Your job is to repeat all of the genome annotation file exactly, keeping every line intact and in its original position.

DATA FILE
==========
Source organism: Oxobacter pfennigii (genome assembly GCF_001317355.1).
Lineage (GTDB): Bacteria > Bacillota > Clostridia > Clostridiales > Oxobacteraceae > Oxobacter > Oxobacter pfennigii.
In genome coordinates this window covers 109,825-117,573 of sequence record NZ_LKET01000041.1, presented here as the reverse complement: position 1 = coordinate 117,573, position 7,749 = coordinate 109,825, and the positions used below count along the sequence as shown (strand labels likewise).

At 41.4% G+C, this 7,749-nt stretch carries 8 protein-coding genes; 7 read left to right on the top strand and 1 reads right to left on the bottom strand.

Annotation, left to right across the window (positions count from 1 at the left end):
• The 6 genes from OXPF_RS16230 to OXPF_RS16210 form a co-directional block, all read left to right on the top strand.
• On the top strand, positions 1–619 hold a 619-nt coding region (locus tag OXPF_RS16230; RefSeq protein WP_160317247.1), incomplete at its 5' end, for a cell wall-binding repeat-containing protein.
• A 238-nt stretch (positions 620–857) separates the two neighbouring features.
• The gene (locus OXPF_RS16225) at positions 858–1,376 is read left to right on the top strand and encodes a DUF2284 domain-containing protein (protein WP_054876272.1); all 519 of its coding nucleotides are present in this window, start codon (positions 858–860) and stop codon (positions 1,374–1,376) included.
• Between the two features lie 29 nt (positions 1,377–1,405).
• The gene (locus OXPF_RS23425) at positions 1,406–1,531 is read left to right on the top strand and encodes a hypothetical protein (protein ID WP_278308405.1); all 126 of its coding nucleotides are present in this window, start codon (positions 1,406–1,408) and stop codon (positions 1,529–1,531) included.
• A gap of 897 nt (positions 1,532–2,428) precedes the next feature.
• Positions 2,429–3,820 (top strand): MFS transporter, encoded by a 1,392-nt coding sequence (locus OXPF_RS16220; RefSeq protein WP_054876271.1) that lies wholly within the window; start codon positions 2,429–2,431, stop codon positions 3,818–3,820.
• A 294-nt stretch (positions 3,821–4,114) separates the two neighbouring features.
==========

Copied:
Source organism: Oxobacter pfennigii (genome assembly GCF_001317355.1).
Lineage (GTDB): Bacteria > Bacillota > Clostridia > Clostridiales > Oxobacteraceae > Oxobacter > Oxobacter pfennigii.
In genome coordinates this window covers 109,825-117,573 of sequence record NZ_LKET01000041.1, presented here as the reverse complement: position 1 = coordinate 117,573, position 7,749 = coordinate 109,825, and the positions used below count along the sequence as shown (strand labels likewise).

At 41.4% G+C, this 7,749-nt stretch carries 8 protein-coding genes; 7 read left to right on the top strand and 1 reads right to left on the bottom strand.

Annotation, left to right across the window (positions count from 1 at the left end):
• The 6 genes from OXPF_RS16230 to OXPF_RS16210 form a co-directional block, all read left to right on the top strand.
• On the top strand, positions 1–619 hold a 619-nt coding region (locus tag OXPF_RS16230; RefSeq protein WP_160317247.1), incomplete at its 5' end, for a cell wall-binding repeat-containing protein.
• A 238-nt stretch (positions 620–857) separates the two neighbouring features.
• The gene (locus OXPF_RS16225) at positions 858–1,376 is read left to right on the top strand and encodes a DUF2284 domain-containing protein (protein WP_054876272.1); all 519 of its coding nucleotides are present in this window, start codon (positions 858–860) and stop codon (positions 1,374–1,376) included.
• Between the two features lie 29 nt (positions 1,377–1,405).
• The gene (locus OXPF_RS23425) at positions 1,406–1,531 is read left to right on the top strand and encodes a hypothetical protein (protein ID WP_278308405.1); all 126 of its coding nucleotides are present in this window, start codon (positions 1,406–1,408) and stop codon (positions 1,529–1,531) included.
• A gap of 897 nt (positions 1,532–2,428) precedes the next feature.
• Positions 2,429–3,820 (top strand): MFS transporter, encoded by a 1,392-nt coding sequence (locus OXPF_RS16220; RefSeq protein WP_054876271.1) that lies wholly within the window; start codon positions 2,429–2,431, stop codon positions 3,818–3,820.
• A 294-nt stretch (positions 3,821–4,114) separates the two neighbouring features.